McDonald’s Corp. (NYSE:MCD) has been selling world’s most famous hamburgers since 1948. As the leading fast-food chain in the globe McDonald’s operated as of Dec 2013 more than 35,400 locations in over 120 countries, being its major markets outside the U.S., Australia, Europe, Brazil, Canada, China, France, Germany, Japan and the United Kingdom. Its revenues are generated through company-owned restaurants, franchise royalties, and licensing pacts. There’s no doubt this fast-food giant has a business model which has developed from the beginning with a growth pattern, operating with high sales and profitability, menu innovation, efficient operations, extended hours and, of course, strong brand recognition and customers’ acceptance.
Results though have been rather puzzling the past quarters, and McDonald’s fundamentals have weakened the past two years. The company saw the latest fourth-quarter a lower guest count, which decreased comps 0.1%. However, earnings were up and both the top and bottom lines were up year over year. In December, same-store sales in the U.S were down 3.8%, in January they were down by 3.3%, and in February, global comparable sales fell 0.3%.
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Some analysts think McDonald’s golden years are over, and customers’ preferences have parted from what this big fast-food chain has to offer, shifting to healthier diets and more green-bound menus. Furthermore, the overly complicated menu developed by the management the past years did not meet the customers’ expectations, and was one of the reasons for the lower same-store sales. In addition of course the sluggish business environment this industry has been subjected to, with a reduced budget for the customers’ meals and increased competition. Nevertheless, some changes have been announced and the stock seems to be up again. CFO Peter Bensen said the company is trying to optimize its capital structure in order to adapt to cyclical and competitive headwinds, as well as funding greater share buybacks through the acquisition of more debt. Along with the restructuring efforts, new plans to enhance the brand have been announced, with product innovation, capacity/throughput expansion initiatives, store openings and individualized customer-engagement tactics. Overall, despite the under-performance of McDonald’s, this stock actually advanced for the year to date, and has beat the Standard & Poor’s 500 Restaurants Index.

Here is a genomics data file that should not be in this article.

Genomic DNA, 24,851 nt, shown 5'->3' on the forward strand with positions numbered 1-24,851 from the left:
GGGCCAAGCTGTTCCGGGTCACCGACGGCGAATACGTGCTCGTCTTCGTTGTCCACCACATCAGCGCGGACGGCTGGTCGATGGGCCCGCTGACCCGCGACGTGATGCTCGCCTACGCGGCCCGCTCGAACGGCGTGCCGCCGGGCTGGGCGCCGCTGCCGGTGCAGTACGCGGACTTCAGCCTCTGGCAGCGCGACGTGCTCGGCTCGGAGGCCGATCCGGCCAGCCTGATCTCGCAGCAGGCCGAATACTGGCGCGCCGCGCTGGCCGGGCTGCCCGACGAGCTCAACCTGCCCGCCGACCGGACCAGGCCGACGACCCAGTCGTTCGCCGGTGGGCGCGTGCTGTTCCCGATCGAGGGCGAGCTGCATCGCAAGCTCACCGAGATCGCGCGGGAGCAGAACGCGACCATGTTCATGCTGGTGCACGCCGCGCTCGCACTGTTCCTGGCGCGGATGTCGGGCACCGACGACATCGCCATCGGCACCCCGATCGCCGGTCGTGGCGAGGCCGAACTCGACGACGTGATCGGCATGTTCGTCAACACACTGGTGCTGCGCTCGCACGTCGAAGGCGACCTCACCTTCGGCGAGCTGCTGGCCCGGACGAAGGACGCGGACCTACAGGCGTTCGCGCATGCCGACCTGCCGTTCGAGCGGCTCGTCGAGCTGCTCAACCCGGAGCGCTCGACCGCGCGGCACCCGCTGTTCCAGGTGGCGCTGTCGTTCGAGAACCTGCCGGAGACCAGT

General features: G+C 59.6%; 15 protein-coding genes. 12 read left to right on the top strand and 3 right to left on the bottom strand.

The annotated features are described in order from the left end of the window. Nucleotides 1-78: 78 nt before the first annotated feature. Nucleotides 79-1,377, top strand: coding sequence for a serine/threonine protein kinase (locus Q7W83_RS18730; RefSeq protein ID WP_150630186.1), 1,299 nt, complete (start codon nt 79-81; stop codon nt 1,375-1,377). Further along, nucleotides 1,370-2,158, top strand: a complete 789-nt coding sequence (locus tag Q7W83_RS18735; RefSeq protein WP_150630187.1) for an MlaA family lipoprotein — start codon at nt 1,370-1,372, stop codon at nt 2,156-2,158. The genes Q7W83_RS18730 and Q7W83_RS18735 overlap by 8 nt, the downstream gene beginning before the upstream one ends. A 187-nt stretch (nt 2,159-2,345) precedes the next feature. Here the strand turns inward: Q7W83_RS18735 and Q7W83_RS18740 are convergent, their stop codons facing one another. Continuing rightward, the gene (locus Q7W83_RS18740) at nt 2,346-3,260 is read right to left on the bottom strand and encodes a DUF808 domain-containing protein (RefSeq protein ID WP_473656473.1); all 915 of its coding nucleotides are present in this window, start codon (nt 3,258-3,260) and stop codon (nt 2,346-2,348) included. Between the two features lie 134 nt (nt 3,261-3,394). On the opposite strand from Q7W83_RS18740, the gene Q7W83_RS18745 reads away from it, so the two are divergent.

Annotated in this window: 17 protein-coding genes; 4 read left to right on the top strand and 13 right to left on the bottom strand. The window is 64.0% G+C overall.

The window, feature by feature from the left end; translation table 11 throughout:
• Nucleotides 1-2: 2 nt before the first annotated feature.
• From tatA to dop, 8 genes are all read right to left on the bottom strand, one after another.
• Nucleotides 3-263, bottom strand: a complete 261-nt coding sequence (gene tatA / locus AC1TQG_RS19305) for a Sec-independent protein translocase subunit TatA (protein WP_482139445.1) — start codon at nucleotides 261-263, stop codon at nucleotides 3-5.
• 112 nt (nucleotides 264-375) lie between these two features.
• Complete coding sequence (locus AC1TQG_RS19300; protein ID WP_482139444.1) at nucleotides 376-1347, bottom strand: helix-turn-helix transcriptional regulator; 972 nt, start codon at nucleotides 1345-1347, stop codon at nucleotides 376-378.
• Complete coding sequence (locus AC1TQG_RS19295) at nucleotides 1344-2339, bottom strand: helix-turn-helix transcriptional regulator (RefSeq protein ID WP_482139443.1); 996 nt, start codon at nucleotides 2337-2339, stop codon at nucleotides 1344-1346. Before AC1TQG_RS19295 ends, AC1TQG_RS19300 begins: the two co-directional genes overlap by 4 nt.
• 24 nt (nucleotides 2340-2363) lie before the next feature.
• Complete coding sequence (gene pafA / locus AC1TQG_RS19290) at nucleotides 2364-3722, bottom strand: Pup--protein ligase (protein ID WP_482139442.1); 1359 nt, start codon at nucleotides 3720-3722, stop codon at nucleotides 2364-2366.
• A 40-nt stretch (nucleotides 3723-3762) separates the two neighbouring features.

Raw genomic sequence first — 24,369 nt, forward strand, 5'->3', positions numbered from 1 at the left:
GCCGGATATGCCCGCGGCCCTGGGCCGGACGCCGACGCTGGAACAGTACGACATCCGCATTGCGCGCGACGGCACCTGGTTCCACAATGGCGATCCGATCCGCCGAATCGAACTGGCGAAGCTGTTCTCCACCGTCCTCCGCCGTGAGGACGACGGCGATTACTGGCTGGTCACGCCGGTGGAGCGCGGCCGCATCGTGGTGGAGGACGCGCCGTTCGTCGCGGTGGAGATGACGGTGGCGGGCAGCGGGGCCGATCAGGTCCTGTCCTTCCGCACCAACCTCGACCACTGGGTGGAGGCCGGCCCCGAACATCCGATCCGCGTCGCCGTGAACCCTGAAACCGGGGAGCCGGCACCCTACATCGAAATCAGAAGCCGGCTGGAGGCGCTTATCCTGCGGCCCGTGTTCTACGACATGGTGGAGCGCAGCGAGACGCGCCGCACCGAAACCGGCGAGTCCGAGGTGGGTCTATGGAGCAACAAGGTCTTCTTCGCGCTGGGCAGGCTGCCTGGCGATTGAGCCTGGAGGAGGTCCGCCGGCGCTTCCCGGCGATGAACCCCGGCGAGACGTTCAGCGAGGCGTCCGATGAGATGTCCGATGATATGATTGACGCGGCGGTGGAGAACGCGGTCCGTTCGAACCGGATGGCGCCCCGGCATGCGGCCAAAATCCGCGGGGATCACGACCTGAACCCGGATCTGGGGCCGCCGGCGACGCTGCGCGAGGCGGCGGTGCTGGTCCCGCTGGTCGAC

The McDonald’s Gear
McDonald’s counts with a very strong brand intangible asset, with most convenient restaurant locations, a cohesive franchisee system, bargaining clout and advertising scale. As a result the company is positioned in a leading place among peers, with average unit volumes and operating margins above industry averages and one of the widest economic moats in the industry. A mix of structural and intangible competitive advantages has helped McDonald’s build the largest restaurant system in the world.
Through its cohesive franchise system, which operates more than 80% of the chain, the company reduces capital requirements and facilitates EPS growth and ROE expansion. With more free cash flow available, the company expands, increases brand recognition and enhances shareholders return as well. As a result of this well-oiled franchise system, McDonald’s sees an annuitylike stream of rent while remaining less affected by inflation levels than peers.